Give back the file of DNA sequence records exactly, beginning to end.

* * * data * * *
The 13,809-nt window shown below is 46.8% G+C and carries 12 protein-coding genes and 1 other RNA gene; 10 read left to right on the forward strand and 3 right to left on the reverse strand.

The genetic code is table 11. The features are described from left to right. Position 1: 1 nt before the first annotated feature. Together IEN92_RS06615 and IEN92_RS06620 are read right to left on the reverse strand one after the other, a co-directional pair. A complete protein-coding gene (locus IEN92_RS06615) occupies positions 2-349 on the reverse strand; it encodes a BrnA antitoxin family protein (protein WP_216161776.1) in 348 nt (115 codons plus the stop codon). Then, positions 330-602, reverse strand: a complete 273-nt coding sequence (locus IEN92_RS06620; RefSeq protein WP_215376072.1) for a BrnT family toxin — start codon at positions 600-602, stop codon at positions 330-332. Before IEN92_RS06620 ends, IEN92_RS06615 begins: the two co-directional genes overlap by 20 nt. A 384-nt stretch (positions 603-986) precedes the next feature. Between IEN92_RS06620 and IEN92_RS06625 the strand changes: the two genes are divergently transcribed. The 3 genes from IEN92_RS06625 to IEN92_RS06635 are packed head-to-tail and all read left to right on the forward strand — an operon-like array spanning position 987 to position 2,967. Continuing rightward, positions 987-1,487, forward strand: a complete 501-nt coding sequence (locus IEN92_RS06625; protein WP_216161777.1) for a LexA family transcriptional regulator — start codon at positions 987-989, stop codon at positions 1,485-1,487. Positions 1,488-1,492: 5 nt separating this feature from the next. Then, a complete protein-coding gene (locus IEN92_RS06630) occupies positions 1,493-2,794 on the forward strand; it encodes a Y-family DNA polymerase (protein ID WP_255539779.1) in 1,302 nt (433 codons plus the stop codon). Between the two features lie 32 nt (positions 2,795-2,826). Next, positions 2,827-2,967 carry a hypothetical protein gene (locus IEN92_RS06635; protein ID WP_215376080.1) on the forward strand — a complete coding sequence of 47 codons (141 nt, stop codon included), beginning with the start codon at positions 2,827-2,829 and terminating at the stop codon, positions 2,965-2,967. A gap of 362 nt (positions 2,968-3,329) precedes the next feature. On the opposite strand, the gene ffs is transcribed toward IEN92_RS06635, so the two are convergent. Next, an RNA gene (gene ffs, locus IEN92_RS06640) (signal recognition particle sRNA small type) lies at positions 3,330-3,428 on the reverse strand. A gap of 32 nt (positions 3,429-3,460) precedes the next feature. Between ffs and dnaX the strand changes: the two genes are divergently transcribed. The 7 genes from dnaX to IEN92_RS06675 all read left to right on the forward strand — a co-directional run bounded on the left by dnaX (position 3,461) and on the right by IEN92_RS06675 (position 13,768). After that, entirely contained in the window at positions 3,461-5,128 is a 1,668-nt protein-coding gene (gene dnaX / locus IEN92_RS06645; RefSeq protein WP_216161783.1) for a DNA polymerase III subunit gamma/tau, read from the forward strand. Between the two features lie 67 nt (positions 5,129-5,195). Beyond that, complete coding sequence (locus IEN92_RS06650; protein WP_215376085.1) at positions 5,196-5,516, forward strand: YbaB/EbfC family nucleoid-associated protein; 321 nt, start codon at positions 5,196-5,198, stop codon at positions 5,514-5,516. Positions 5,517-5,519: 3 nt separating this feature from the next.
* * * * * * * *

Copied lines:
The 13,809-nt window shown below is 46.8% G+C and carries 12 protein-coding genes and 1 other RNA gene; 10 read left to right on the forward strand and 3 right to left on the reverse strand.

The genetic code is table 11. The features are described from left to right. Position 1: 1 nt before the first annotated feature. Together IEN92_RS06615 and IEN92_RS06620 are read right to left on the reverse strand one after the other, a co-directional pair. A complete protein-coding gene (locus IEN92_RS06615) occupies positions 2-349 on the reverse strand; it encodes a BrnA antitoxin family protein (protein WP_216161776.1) in 348 nt (115 codons plus the stop codon). Then, positions 330-602, reverse strand: a complete 273-nt coding sequence (locus IEN92_RS06620; RefSeq protein WP_215376072.1) for a BrnT family toxin — start codon at positions 600-602, stop codon at positions 330-332. Before IEN92_RS06620 ends, IEN92_RS06615 begins: the two co-directional genes overlap by 20 nt. A 384-nt stretch (positions 603-986) precedes the next feature. Between IEN92_RS06620 and IEN92_RS06625 the strand changes: the two genes are divergently transcribed. The 3 genes from IEN92_RS06625 to IEN92_RS06635 are packed head-to-tail and all read left to right on the forward strand — an operon-like array spanning position 987 to position 2,967. Continuing rightward, positions 987-1,487, forward strand: a complete 501-nt coding sequence (locus IEN92_RS06625; protein WP_216161777.1) for a LexA family transcriptional regulator — start codon at positions 987-989, stop codon at positions 1,485-1,487. Positions 1,488-1,492: 5 nt separating this feature from the next. Then, a complete protein-coding gene (locus IEN92_RS06630) occupies positions 1,493-2,794 on the forward strand; it encodes a Y-family DNA polymerase (protein ID WP_255539779.1) in 1,302 nt (433 codons plus the stop codon). Between the two features lie 32 nt (positions 2,795-2,826). Next, positions 2,827-2,967 carry a hypothetical protein gene (locus IEN92_RS06635; protein ID WP_215376080.1) on the forward strand — a complete coding sequence of 47 codons (141 nt, stop codon included), beginning with the start codon at positions 2,827-2,829 and terminating at the stop codon, positions 2,965-2,967. A gap of 362 nt (positions 2,968-3,329) precedes the next feature. On the opposite strand, the gene ffs is transcribed toward IEN92_RS06635, so the two are convergent. Next, an RNA gene (gene ffs, locus IEN92_RS06640) (signal recognition particle sRNA small type) lies at positions 3,330-3,428 on the reverse strand. A gap of 32 nt (positions 3,429-3,460) precedes the next feature. Between ffs and dnaX the strand changes: the two genes are divergently transcribed. The 7 genes from dnaX to IEN92_RS06675 all read left to right on the forward strand — a co-directional run bounded on the left by dnaX (position 3,461) and on the right by IEN92_RS06675 (position 13,768). After that, entirely contained in the window at positions 3,461-5,128 is a 1,668-nt protein-coding gene (gene dnaX / locus IEN92_RS06645; RefSeq protein WP_216161783.1) for a DNA polymerase III subunit gamma/tau, read from the forward strand. Between the two features lie 67 nt (positions 5,129-5,195). Beyond that, complete coding sequence (locus IEN92_RS06650; protein WP_215376085.1) at positions 5,196-5,516, forward strand: YbaB/EbfC family nucleoid-associated protein; 321 nt, start codon at positions 5,196-5,198, stop codon at positions 5,514-5,516. Positions 5,517-5,519: 3 nt separating this feature from the next.